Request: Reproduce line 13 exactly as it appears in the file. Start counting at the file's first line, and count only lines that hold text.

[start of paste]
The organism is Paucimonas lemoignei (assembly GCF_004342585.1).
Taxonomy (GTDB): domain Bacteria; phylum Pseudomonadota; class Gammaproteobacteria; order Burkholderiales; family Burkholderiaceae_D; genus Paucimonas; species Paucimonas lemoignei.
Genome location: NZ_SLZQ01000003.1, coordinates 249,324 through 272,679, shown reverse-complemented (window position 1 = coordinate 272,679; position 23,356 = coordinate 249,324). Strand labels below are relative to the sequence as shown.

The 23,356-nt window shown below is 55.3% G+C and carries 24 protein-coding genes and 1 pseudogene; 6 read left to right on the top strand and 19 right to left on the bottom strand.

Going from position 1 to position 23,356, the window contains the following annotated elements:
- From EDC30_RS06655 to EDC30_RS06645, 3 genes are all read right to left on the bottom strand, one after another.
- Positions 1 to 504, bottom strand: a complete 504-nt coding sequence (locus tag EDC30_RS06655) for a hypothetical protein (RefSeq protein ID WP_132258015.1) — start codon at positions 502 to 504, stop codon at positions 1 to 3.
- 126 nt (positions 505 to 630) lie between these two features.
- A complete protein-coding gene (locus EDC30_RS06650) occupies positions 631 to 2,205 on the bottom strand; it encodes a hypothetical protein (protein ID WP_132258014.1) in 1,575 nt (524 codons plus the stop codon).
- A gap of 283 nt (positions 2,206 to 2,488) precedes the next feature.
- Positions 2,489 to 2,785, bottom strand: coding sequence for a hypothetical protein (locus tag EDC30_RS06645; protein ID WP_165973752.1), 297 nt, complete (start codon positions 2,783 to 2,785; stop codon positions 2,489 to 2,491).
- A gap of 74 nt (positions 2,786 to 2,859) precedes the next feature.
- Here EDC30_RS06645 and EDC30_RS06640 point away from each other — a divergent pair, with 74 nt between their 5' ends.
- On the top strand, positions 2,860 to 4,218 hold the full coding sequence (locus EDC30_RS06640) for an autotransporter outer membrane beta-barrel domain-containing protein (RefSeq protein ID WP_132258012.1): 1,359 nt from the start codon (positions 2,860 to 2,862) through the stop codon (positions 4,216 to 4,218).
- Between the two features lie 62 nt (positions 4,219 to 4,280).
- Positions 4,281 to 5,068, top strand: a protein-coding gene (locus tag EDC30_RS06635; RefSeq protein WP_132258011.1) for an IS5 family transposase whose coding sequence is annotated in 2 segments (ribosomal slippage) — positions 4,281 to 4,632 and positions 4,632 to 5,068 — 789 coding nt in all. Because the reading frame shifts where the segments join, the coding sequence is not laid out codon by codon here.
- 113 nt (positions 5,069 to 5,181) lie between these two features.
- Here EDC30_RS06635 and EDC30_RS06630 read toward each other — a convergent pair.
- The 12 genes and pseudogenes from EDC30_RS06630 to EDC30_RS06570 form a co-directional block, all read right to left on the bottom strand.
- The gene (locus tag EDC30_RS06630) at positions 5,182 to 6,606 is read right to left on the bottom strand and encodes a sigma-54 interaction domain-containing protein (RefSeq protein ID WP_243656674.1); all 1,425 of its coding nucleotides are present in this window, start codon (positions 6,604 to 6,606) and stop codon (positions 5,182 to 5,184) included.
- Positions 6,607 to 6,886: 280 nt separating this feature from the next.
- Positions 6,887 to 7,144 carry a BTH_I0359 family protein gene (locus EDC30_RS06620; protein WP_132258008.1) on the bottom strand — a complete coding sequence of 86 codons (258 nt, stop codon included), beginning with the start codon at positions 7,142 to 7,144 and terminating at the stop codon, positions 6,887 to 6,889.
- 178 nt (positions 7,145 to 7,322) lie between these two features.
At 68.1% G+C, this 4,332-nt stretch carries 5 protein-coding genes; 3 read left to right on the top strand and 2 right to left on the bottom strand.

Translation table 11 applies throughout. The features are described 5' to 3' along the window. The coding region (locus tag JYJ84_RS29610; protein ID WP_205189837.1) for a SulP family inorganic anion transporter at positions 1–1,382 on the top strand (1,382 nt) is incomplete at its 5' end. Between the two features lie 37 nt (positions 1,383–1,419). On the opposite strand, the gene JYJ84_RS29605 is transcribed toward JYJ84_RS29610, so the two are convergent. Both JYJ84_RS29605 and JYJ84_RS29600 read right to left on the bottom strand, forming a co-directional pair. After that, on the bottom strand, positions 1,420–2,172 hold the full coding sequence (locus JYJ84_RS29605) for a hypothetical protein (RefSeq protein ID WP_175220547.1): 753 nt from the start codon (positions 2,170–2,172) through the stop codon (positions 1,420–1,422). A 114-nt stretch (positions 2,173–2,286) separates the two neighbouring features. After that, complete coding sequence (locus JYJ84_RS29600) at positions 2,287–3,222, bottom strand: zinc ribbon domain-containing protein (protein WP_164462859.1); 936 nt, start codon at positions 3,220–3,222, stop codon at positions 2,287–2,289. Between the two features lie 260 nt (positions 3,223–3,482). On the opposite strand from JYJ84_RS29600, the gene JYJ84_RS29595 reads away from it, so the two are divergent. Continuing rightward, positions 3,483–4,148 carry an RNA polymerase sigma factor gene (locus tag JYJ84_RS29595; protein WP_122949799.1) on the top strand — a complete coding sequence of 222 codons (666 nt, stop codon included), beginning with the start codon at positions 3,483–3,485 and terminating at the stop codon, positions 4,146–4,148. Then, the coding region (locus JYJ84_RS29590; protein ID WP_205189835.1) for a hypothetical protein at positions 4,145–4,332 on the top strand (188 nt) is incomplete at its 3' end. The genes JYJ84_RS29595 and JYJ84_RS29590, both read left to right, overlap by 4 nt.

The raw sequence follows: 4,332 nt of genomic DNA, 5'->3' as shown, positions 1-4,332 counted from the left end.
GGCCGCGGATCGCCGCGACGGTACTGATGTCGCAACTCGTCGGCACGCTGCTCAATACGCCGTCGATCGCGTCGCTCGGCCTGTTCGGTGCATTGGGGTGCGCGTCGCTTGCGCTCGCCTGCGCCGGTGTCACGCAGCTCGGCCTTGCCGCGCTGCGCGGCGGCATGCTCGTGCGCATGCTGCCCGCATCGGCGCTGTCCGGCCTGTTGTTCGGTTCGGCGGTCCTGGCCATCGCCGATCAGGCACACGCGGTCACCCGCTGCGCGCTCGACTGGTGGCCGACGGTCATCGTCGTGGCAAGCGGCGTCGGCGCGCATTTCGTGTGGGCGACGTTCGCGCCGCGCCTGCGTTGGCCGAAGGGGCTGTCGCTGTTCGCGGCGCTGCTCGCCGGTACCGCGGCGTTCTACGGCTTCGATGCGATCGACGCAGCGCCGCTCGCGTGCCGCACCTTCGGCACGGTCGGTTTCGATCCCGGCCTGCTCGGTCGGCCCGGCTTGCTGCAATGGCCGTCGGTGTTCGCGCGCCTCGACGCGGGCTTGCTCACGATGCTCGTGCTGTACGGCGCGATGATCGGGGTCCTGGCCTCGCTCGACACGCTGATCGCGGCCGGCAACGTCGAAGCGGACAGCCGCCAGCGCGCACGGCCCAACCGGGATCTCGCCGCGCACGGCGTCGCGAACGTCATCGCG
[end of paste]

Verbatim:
- Here EDC30_RS06645 and EDC30_RS06640 point away from each other — a divergent pair, with 74 nt between their 5' ends.